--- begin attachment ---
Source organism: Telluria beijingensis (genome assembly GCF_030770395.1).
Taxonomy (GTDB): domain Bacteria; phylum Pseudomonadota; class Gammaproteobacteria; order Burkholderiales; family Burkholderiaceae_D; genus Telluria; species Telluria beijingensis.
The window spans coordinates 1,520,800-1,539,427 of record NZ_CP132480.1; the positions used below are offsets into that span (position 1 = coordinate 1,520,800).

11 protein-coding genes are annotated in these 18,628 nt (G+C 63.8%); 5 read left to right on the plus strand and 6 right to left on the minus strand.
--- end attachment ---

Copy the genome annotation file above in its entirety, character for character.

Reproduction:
Source organism: Telluria beijingensis (genome assembly GCF_030770395.1).
Taxonomy (GTDB): domain Bacteria; phylum Pseudomonadota; class Gammaproteobacteria; order Burkholderiales; family Burkholderiaceae_D; genus Telluria; species Telluria beijingensis.
The window spans coordinates 1,520,800-1,539,427 of record NZ_CP132480.1; the positions used below are offsets into that span (position 1 = coordinate 1,520,800).

11 protein-coding genes are annotated in these 18,628 nt (G+C 63.8%); 5 read left to right on the plus strand and 6 right to left on the minus strand.